Seven Miles to Farmington Video Introduction


Welcome to SEE/change, an online project that investigates the power of a single painting to teach about Connecticut history. Use this website to learn more about the artist, George H. Durrie, his life in New Haven, and his artistic career. For teachers and students, there’s a timeline, a visual glossary, and videos. And for everyone, there’s a fun section of games and activities.

This painting of sleighs arriving at a country inn was created by George Durrie around 1853. Its title, Seven Miles to Farmington, comes from the sign nailed to the oak tree. The other sign attached to the pole in front of the house tells us that this place is no longer a private home, but rather a public place offering lodging and food to travelers. Because the next potential stop is seven miles away, and a storm seems to be looming, these travelers have decided to shelter here for the night.

The house has two stories in the front, but only one in back. Houses like this are called “saltboxes” because the uneven roofline resembles the hinged wooden boxes used to keep salt dry in colonial kitchens. To Durrie, this house was old-fashioned.

The abundance of snow, and the nearly empty woodshed, suggest that we are nearing the end of a long winter. Durrie was one of the few artists who mastered the winter landscape, and he genuinely enjoyed winter weather. He often wrote about snow and sleigh riding in his diary. The artist became so good at making these inviting winter scenes that he was nicknamed “the snowman.”

At a time before hotels and restaurants were common, inns were friendly places where neighbors could catch up on the local news, and strangers could get to know one another over a mug of beer, or a game of checkers. They were noisy places, too. In the kitchen, the fire would be crackling, pots clanking, and dishes rattling. Just imagine the smell of bread baking in the oven, or a thick soup bubbling over a smoky fire in the open hearth.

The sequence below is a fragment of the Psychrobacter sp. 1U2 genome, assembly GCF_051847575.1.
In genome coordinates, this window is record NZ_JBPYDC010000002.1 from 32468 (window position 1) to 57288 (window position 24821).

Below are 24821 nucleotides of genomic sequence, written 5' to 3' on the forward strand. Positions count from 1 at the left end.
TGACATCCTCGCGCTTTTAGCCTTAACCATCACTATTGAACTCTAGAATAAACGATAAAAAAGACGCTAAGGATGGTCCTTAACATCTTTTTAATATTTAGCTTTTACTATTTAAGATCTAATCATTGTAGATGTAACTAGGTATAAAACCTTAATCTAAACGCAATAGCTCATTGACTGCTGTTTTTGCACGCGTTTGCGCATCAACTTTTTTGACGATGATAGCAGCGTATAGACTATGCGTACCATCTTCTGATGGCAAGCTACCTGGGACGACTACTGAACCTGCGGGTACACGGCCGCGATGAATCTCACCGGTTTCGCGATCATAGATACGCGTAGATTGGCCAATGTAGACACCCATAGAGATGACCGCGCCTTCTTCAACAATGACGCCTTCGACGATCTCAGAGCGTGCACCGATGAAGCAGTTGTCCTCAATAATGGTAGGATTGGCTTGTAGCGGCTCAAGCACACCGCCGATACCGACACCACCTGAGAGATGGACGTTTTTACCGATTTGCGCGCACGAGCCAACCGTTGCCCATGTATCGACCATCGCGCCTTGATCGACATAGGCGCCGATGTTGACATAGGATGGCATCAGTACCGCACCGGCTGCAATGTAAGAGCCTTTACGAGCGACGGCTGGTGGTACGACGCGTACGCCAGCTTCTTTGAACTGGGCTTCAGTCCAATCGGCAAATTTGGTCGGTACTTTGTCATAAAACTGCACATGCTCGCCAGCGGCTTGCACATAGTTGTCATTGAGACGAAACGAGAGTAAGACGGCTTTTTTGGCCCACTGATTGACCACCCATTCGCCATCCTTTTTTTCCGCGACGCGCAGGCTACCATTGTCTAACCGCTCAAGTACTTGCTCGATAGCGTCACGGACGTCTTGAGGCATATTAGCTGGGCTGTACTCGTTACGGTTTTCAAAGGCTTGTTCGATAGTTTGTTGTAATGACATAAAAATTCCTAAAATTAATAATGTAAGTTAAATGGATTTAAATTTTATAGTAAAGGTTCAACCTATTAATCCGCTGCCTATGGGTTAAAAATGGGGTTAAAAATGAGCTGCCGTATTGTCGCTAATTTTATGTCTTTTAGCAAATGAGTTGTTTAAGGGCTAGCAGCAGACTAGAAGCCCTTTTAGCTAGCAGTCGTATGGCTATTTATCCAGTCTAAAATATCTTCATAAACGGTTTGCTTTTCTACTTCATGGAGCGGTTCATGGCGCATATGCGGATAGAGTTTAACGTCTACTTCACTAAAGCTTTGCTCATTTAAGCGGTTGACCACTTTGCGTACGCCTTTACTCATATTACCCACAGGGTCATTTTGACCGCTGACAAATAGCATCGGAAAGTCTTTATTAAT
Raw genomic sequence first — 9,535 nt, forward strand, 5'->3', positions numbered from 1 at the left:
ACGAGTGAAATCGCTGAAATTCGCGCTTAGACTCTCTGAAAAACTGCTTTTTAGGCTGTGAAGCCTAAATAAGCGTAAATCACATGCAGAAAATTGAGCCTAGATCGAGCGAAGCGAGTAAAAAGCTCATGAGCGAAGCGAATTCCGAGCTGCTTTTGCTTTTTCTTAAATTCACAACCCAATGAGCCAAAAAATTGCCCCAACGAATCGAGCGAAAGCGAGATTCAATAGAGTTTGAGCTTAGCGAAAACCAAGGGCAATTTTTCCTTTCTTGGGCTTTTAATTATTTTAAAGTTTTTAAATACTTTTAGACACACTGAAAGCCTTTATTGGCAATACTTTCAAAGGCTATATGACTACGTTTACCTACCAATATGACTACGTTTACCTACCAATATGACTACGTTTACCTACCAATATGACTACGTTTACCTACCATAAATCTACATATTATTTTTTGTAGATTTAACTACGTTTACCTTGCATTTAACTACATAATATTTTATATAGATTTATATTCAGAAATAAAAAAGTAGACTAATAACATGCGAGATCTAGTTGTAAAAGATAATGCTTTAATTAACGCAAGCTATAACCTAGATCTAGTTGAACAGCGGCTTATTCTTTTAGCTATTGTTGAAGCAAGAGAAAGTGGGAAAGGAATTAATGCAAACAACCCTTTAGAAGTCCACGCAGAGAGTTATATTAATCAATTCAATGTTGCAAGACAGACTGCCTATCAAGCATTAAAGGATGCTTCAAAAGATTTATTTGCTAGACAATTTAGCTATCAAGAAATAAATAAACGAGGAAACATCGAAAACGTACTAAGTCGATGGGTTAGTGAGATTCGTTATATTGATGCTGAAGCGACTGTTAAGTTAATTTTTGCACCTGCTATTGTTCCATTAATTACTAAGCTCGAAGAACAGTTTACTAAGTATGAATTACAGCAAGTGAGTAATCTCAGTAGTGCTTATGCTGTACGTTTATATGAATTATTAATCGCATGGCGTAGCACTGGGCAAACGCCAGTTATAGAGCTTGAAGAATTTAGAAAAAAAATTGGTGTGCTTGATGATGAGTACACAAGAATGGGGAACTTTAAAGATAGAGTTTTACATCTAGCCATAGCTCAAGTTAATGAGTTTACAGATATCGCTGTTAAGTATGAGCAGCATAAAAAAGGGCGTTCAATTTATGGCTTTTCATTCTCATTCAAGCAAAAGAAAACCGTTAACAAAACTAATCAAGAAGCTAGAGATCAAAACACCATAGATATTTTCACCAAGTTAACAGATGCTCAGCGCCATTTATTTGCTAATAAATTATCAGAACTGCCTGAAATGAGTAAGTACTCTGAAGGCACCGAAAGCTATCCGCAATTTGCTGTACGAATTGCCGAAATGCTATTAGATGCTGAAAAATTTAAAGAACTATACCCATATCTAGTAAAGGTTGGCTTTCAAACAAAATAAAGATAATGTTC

Water for drinking, cooking, and bathing would come from the farm’s well, hidden from view by a fence. A device called a wellsweep shows us the well’s location. It’s a long pole balanced in a notch of a thicker taller pole, attached to a rope and bucket. This simple tool made pulling heavy buckets from the deep well easier.

The snowy farmyard is busy with a man bringing items from the barn and others negotiating the overnight care of their horses. Near the stable, the oxen lazily feed on the fallen hay. The dogs in the foreground look alert, with tails upright and gazes fixed on one another. Perhaps one of the dogs is new to the place, having jumped from a sleigh to inspect this new farm.

This farmstead appears to be the only one for miles around. Behind the house, snow-covered fields rise upward to a feature that looks very similar to West Rock, a large stone cliff near Durrie’s home in New Haven. Although it is many miles from Farmington, the artist would have been very familiar with the shape of the famous landmark.

The incoming storm clouds add drama to the scene as guests scurry to safety before the bad weather sets in. The moody sky highlights Durrie’s amazing tree on the right, its branches shooting out like lightning bolts from the massive trunk.

To sell his finished paintings, Durrie took out advertisements in local newspapers. It is interesting to note that some of these sales happened in May, when snow was a merely a memory, and not a nasty, slippery reality. Durrie’s pictures of the countryside were especially appealing to those who lived in cities. Over time, his paintings made their way into private collections.

Near the end of Durrie’s life, a printing company began to make inexpensive copies of his paintings, popularizing his images with the American public. They were often used on calendars and on greeting cards. As Durrie’s reputation grew, so did the value of his paintings, many of which are now in museums.

With the Museum’s SEE/change project, we look forward to introducing Durrie’s vision of Connecticut’s history with a new generation of fresh-eyed learners.

We hope you enjoy learning more about the painting using the resources on this website.